Mental Health and FMLA law

by on January 13, 2010 · 3 Comments POSTED IN: HR Info Center

Mental health is a controversial issue in FMLA law. When are mental issues an excuse for poor performance or leave violations?

Court: ‘My depression made me do it’ is no excuse for poor performance

Illness-inspired performance problems not protected by FMLA law

An employee who was already on notice for her poor performance took FMLA leave for treatment of her clinical depression.

When she was on FMLA leave, her employer discovered many more mistakes she’d made and covered up – mistakes that hurt the company’s bottom line.

Did the company violate FMLA law?

When she returned from medical leave she was confronted with her errors. And when she couldn’t come up with a plausible excuse, she was fired.

The employee sued, claiming that her employer had interfered with her rights under FMLA law. She maintained that the mistakes she’d made were on account of the depression she was suffering.

In court the employer showed a number of written warnings that the employee’s supervisor had sent to her before her FMLA leave.

These warnings stated clearly that the woman’s job was in jeopardy (long before her leave) because of her poor performance, not her mental condition.

The employee’s claim that her depression led to her poor performance didn’t sway the court.

In issuing his ruling, the judge stated, “While it may be true that the problems were a result of her illness, FMLA law does not protect an employee from performance problems caused by the condition for which FMLA leave is taken, nor does it require that an employee be given the opportunity to show improved job performance when not ill.”

Cite: McBride v. Citgo Petroleum Corp., U.S. District Court of Appeals, 10th Circuit, No. 01-5039, 2/21/02.

“Depression again” absences protected by FMLA law

Workers are required to do very little to assert their right under FMLA laws.

After a bank employee was diagnosed with depression she took a six-week FMLA leave of absence.

She returned to work, but over the next few years she had numerous unexcused absences (unrelated to her depression). Finally, her boss said she’d be fired for one more unexcused absence. One day, she called in and claimed she had “depression again.” She was fired. But a court said her “depression again” statement was enough to invoke her rights under FMLA law.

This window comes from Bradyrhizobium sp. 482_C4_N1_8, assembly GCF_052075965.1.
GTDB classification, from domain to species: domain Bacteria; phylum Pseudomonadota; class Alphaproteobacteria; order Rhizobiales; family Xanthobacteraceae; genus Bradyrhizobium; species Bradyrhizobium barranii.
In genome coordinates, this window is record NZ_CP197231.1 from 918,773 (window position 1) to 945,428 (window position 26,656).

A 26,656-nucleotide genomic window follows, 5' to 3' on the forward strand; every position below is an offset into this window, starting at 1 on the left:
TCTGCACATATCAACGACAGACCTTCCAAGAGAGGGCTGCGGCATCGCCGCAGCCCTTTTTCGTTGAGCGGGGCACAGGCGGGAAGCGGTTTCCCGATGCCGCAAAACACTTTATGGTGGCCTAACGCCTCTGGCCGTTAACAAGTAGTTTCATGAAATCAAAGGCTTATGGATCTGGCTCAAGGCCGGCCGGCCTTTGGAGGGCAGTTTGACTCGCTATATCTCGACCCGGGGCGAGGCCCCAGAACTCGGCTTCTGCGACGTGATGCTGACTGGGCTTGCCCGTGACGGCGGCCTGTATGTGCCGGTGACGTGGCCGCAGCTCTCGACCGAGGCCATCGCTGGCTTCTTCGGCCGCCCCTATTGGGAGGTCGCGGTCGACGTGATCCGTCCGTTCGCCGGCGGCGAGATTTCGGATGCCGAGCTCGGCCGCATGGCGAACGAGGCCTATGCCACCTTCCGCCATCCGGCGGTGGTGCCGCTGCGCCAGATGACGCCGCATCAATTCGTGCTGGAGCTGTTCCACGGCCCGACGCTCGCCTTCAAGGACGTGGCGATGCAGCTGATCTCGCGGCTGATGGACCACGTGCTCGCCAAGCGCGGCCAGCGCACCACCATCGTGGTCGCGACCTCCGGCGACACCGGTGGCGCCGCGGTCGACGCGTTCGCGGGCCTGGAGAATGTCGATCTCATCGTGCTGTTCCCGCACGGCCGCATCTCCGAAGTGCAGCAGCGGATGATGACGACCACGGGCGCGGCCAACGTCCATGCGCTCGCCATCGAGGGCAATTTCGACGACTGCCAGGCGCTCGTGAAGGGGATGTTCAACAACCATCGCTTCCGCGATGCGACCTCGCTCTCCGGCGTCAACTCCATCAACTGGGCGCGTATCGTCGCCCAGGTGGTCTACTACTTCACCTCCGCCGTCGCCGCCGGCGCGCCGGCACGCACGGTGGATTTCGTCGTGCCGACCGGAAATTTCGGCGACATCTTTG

Source: Spangler v. Federal Home Loan Bank of Des Moines, U.S. District Court of Appeals, No. 01-2476, 2002.

Boss’s lax oversight leads to messy FMLA law case

Supervisor Sue Ellis was at her desk reviewing paperwork when she heard a commotion outside her office.

She shrugged off the noise. It persisted, so she poked her head out her office door. Her heart sank.

Jessica Swift was back.

Jessica was out on FMLA leave to get treatment for manic depression. During Jessica’s leave, Sue had uncovered serious errors in Jessica’s work, mistakes that would cost the company $40,000.

And now this disruption. Jessica was dressed in pajamas. She was laughing – hysterical, frightening laughter. Sue went over and asked Jessica to step into her office.

Disruptive for months

“Jessica, you’ve been disruptive the past few months,” said Sue. “Your extreme mood swings are disturbing to your co-workers.”

“I’m feeling better today,” said Jessica, twirling her hair.

“No, you’re manic today,” said Sue. “Last week I asked you to take leave and get treatment. You agreed. And here you are back in the office causing a disruption.”

“I’m just visiting on my way to the store,” said Jessica. “Everyone’s glad to see me!”

“They’re not,” said Sue.

“I get lonely,” said Jessica. “I don’t like to sit home alone. Shouldn’t I be happy?”

“That’s not the point,” said Sue. “You need professional treatment. And now we’ve got bigger fish to fry. You didn’t answer your mail for a few months. It turns out we owe $40,000 to a customer.”

“Sorry,” said Jessica, suddenly sullen.

“I’d like you to resign,” said Sue. “This is all too much.”

Jessica resigned, but sued the company for interfering with her rights under FMLA law and failing to reinstate her after FMLA leave.

Did the company win?

FMLA law benefits supervisor

The company won, but it was close. After a sympathetic jury ruled for Jessica, post-trial motions gave the company a victory. The court overruled the jury’s decision.

There’s a well-accepted FMLA law regarding leave: If employees do something that would get them fired, it doesn’t matter if the employees are on leave or not.

A company could fire Jessica for not servicing customer accounts whenever the problems came to light, whether Jessica was on leave at the time or not.

This FMLA law suit may have been avoided if the supervisor had done two things:

  1. Taken a closer interest in the employee’s work. Jessica had been acting erratically for months, but Sue didn’t do an in depth review of Jessica’s performance until Jessica was on leave.
  2. Set better ground rules for leave. Workers who are out on leave for mental health treatment should know they’re not to come into work until leave is over.

Cite: Throneberry v. McGehee-Desha County Hospital, No. 03-3822, 8th Cir.

3 Comments on This Post

  1. Wilma
    March 30, 2010 - 5:54 pm

    Is severe depression and anxeity a mental reason for an fmla leave?

  2. Wilma
    March 30, 2010 - 6:01 pm

    Is severe depression and anxeity an fmla quailification?

  3. Wilma
    March 30, 2010 - 1:54 pm

    Is severe depression and anxeity a mental reason for an fmla leave?

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